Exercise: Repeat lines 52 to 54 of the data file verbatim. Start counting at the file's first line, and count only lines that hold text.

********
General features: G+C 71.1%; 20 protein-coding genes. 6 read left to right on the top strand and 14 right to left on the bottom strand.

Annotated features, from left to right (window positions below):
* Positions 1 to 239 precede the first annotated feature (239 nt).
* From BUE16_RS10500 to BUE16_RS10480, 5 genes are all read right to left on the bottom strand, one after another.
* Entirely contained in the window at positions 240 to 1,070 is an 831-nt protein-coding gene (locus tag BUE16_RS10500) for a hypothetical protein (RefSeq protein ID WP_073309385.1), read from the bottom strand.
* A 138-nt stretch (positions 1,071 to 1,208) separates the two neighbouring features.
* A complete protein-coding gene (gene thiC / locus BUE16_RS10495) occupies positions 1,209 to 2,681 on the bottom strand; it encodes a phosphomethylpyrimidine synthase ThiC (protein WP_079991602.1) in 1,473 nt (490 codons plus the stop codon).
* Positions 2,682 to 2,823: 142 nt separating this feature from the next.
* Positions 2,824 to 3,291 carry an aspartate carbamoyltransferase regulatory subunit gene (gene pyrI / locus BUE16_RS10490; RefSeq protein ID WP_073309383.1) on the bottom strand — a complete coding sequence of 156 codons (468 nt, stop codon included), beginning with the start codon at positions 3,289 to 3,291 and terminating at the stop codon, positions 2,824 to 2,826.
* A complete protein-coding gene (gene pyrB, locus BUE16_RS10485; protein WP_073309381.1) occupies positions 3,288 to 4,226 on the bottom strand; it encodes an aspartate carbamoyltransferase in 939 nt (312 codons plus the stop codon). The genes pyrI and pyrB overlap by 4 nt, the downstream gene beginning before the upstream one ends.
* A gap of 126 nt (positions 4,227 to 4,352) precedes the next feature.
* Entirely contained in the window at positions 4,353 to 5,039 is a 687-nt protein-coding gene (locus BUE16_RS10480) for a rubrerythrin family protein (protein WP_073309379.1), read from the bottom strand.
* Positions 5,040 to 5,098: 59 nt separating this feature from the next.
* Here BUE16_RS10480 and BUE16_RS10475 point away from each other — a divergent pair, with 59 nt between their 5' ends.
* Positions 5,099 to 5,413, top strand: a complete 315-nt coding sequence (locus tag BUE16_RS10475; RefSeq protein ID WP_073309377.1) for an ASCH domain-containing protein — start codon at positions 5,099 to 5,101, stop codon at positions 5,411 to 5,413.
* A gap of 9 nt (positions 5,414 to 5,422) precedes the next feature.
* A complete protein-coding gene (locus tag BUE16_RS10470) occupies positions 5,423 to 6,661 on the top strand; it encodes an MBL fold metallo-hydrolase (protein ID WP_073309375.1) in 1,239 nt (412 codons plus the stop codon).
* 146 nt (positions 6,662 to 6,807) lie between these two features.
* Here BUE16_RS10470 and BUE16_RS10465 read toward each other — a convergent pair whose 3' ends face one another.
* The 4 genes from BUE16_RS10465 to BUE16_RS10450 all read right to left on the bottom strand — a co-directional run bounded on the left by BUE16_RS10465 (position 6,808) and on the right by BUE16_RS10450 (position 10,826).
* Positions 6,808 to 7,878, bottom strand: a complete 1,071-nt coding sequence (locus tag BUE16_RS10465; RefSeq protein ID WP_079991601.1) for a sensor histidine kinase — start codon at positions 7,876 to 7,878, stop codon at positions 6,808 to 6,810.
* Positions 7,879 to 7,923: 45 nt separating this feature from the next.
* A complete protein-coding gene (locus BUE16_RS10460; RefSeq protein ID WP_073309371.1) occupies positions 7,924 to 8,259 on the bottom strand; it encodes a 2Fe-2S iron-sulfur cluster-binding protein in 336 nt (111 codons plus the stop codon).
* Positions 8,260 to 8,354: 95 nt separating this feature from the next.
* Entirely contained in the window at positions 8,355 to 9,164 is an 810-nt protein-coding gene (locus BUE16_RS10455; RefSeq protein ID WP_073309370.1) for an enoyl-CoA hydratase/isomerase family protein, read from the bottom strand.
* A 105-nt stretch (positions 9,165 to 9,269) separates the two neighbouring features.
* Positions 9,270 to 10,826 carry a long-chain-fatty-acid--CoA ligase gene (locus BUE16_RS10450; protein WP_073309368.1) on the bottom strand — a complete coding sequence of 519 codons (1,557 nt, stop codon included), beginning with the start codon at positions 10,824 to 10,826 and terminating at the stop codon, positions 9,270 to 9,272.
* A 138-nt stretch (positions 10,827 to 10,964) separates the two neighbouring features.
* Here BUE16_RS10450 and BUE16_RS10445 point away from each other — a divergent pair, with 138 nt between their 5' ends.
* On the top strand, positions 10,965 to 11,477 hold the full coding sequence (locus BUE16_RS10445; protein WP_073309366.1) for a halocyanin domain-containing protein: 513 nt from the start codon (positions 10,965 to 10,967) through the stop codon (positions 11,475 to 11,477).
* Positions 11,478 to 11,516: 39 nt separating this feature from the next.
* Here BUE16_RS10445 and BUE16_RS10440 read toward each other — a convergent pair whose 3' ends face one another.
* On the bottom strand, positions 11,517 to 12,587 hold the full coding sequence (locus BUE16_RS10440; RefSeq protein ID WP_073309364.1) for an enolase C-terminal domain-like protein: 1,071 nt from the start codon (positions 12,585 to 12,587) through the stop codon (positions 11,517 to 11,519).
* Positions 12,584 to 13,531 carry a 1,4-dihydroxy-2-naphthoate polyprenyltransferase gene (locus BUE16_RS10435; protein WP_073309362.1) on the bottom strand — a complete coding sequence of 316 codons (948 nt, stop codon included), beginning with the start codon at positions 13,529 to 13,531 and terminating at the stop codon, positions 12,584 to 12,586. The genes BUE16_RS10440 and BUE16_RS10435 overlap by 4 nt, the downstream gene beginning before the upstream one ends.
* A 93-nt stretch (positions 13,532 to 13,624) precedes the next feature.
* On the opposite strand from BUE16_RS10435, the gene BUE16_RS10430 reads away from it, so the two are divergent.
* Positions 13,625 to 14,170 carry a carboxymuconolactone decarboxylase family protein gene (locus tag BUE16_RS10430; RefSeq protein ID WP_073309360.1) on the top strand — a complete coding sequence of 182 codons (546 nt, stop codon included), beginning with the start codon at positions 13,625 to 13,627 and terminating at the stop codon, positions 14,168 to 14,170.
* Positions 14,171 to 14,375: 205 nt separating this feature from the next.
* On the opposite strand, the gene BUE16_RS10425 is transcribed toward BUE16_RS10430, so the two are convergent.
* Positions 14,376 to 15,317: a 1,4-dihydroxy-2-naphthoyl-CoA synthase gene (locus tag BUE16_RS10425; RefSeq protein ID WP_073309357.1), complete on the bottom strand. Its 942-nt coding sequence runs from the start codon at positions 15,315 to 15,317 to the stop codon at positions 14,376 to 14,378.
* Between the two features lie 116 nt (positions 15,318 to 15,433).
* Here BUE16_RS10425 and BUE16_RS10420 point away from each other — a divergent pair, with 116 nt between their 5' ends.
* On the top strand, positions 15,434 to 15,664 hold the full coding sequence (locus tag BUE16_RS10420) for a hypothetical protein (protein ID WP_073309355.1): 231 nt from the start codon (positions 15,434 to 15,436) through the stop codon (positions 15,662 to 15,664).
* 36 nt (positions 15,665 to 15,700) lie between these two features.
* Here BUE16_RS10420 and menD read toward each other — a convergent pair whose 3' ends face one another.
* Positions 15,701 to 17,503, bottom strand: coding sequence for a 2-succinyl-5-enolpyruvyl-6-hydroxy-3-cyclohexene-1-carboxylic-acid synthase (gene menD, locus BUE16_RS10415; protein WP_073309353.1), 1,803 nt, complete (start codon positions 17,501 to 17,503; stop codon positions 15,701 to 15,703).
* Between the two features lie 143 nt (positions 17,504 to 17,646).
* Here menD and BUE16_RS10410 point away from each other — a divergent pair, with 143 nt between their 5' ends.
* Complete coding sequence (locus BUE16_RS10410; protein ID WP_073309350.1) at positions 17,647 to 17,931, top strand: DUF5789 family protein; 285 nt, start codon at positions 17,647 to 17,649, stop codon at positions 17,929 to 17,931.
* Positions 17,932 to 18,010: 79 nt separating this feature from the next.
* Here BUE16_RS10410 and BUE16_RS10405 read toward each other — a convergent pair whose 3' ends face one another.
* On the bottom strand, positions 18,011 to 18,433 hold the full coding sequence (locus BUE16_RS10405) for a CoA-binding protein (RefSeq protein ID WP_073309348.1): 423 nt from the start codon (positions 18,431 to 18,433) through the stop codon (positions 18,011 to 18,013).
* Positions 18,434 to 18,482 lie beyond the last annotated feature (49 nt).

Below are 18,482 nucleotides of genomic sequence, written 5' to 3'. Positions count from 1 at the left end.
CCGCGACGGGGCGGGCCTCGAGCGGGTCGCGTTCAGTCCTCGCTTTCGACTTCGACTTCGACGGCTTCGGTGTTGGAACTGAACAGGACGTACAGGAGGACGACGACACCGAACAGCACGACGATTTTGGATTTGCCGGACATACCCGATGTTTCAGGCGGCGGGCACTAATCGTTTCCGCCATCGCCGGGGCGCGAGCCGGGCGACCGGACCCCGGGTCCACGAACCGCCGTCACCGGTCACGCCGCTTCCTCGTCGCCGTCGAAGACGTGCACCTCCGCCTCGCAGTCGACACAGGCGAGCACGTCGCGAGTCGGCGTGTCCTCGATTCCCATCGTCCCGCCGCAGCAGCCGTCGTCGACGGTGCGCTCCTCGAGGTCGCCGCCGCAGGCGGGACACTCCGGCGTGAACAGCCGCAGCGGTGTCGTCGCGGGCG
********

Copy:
* On the bottom strand, positions 18,011 to 18,433 hold the full coding sequence (locus BUE16_RS10405) for a CoA-binding protein (RefSeq protein ID WP_073309348.1): 423 nt from the start codon (positions 18,431 to 18,433) through the stop codon (positions 18,011 to 18,013).
* Positions 18,434 to 18,482 lie beyond the last annotated feature (49 nt).

Below are 18,482 nucleotides of genomic sequence, written 5' to 3'. Positions count from 1 at the left end.